Denali National Park to Skagway, Alaska. That was in '91 and I can still vividly remember all 8 people that gave me a ride. One elderly couple, he was dying of cancer and having new ears to hear him eased his pain, put me up in their Winnebago for two days. We all teared up upon seperating, we’d become so close. A halibut fisherman that picked me up in the rain is someone I still go see every time I’m in Homer, Tony Di Michelle. There was a trucker, a Valdez pipeline worker, a Wasilla college student. One kid in a van showed me an 80K check from 6 months on a fishing boat. Another couple in a Winne had sold their house for a 200K profit and were travelling around America to find the perfect place to live. 2 guys took me across the border and when we went through customs all these needles fell out one of em’s backpack. Thank God he was a diabetic. All in all, it was a pretty cool trip.

I didn’t realize how far I had gone until I looked it up just now.

Our trip started out as a driving trip from Mississippi to Los Angeles, but my truck threw a rod in Beaumont, TX and so we hitchiked the rest of the way. Since we went to San Diego then on to LA, the trip was about 1700 miles. :cool:

I don’t remember so much about the people who gave us rides. One old guy said he’d give my b/f some work to do and put us up in a hotel; only to disappear. We had to slip out in the dark of night to avoid the hotel bill.

Another guy was a young fellow driving a UHaul to San Diego. He was grateful for the company and took us on the longest leg of the trip.

Seeing the desert country up close and personal was a breathtaking experience for me. Waking up in Painted Desert country, for example, with the dawn gilding the rocks. I had never seen such.

Philadelphia, PA to Little America, Wyoming, a truck stop along Rt 80 near Green River. In 1976, I was 13.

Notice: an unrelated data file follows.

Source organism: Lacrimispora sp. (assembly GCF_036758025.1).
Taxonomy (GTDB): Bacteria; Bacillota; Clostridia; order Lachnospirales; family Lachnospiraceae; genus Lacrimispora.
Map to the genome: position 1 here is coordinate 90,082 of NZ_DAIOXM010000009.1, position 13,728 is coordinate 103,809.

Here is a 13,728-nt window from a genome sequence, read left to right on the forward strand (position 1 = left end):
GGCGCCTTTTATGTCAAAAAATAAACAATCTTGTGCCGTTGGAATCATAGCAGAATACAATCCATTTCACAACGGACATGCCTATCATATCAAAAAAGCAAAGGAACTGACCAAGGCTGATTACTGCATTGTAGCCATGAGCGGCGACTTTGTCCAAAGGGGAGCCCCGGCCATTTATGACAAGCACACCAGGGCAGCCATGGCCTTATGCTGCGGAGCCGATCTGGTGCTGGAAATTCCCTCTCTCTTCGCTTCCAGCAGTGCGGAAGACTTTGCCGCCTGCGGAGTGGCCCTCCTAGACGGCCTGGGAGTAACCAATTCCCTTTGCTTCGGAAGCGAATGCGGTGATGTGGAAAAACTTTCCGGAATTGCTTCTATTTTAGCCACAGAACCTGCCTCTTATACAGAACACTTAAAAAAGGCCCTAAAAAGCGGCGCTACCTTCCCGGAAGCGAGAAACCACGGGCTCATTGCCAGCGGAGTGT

I hitch-hiked across the Yucatan peninsula in Mexico when I was in college. Some of the smaller Mayan sites are in the jungle and there aren’t too many ways to get there. The longest ride was from Campeche to Chetumal.

I have crossed the country countless times. I spent the main part of my teenage years (early to mid-70s) travelling around the U.S. and Canada, and continued to hitch as my method of long-range travel until my late 20s.There are far too many good times and nice people to start on, and, surprisingly, not too many bad times (at least that weren’t weather related) or bad people. I only got robbed twice. I got held at gunpoint after a high speed chase by the cops in San Luis Obispo after a couple of bank robbers stopped for me while they were fleeing. :eek:

I believe that was my shortest ride. My longest ride, if I recall correctly, was from Springfield, Ohio to Denver.

Brazil - Natal to Salvador, with a brief stay outside of Recife to visit the driver’s relatives. Turns out tourists aren’t usually seen that far outside of the city. Good times, took almost 3 days. I’d say maybe around 1200 kilometers.

Oh, and no shower after day 1.

I like to claim I hitch-hiked around the world. Not true literally, but sort of. I went from my home in Colorado to the West Coast on my thumb then crewed a Trans Pac race boat as far as Hawaii. There I joined the Peace Corps which took me to Micronesia. Climbed on board a Japanese tour flight at the invitation of the Japanese. From there I went up to South Korea. I won a ticket to Indonesia there and then headed up into Thailand by thumb. Actually paid about five dollars to go to Bangladesh on board a rather questionable ferry.